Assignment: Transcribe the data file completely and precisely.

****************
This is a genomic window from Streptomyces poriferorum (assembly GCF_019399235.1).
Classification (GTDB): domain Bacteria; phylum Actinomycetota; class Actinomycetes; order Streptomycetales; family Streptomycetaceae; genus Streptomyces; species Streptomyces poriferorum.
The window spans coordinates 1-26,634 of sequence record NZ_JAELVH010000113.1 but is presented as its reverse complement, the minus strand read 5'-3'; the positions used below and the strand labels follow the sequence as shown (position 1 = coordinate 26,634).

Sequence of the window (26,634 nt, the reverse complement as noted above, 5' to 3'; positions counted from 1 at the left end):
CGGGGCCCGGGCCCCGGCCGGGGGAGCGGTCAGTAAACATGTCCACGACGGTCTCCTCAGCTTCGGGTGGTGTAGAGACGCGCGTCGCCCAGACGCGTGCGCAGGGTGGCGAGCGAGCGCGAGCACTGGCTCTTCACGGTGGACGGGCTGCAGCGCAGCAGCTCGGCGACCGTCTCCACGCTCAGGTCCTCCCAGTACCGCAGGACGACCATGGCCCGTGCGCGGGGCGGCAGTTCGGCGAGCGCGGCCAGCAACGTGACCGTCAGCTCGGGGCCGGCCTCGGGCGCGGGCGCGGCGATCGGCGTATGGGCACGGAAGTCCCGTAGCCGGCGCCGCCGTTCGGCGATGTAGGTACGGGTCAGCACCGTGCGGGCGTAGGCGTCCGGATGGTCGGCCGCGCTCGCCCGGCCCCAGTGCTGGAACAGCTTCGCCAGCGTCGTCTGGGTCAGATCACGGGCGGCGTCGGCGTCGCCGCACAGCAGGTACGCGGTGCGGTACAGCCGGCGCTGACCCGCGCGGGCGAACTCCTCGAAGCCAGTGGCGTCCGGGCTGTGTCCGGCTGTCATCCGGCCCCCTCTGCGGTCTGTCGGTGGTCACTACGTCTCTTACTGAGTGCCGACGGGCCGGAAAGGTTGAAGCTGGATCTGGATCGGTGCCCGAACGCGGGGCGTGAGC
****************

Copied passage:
This is a genomic window from Streptomyces poriferorum (assembly GCF_019399235.1).
Classification (GTDB): domain Bacteria; phylum Actinomycetota; class Actinomycetes; order Streptomycetales; family Streptomycetaceae; genus Streptomyces; species Streptomyces poriferorum.
The window spans coordinates 1-26,634 of sequence record NZ_JAELVH010000113.1 but is presented as its reverse complement, the minus strand read 5'-3'; the positions used below and the strand labels follow the sequence as shown (position 1 = coordinate 26,634).

Sequence of the window (26,634 nt, the reverse complement as noted above, 5' to 3'; positions counted from 1 at the left end):
CGGGGCCCGGGCCCCGGCCGGGGGAGCGGTCAGTAAACATGTCCACGACGGTCTCCTCAGCTTCGGGTGGTGTAGAGACGCGCGTCGCCCAGACGCGTGCGCAGGGTGGCGAGCGAGCGCGAGCACTGGCTCTTCACGGTGGACGGGCTGCAGCGCAGCAGCTCGGCGACCGTCTCCACGCTCAGGTCCTCCCAGTACCGCAGGACGACCATGGCCCGTGCGCGGGGCGGCAGTTCGGCGAGCGCGGCCAGCAACGTGACCGTCAGCTCGGGGCCGGCCTCGGGCGCGGGCGCGGCGATCGGCGTATGGGCACGGAAGTCCCGTAGCCGGCGCCGCCGTTCGGCGATGTAGGTACGGGTCAGCACCGTGCGGGCGTAGGCGTCCGGATGGTCGGCCGCGCTCGCCCGGCCCCAGTGCTGGAACAGCTTCGCCAGCGTCGTCTGGGTCAGATCACGGGCGGCGTCGGCGTCGCCGCACAGCAGGTACGCGGTGCGGTACAGCCGGCGCTGACCCGCGCGGGCGAACTCCTCGAAGCCAGTGGCGTCCGGGCTGTGTCCGGCTGTCATCCGGCCCCCTCTGCGGTCTGTCGGTGGTCACTACGTCTCTTACTGAGTGCCGACGGGCCGGAAAGGTTGAAGCTGGATCTGGATCGGTGCCCGAACGCGGGGCGTGAGC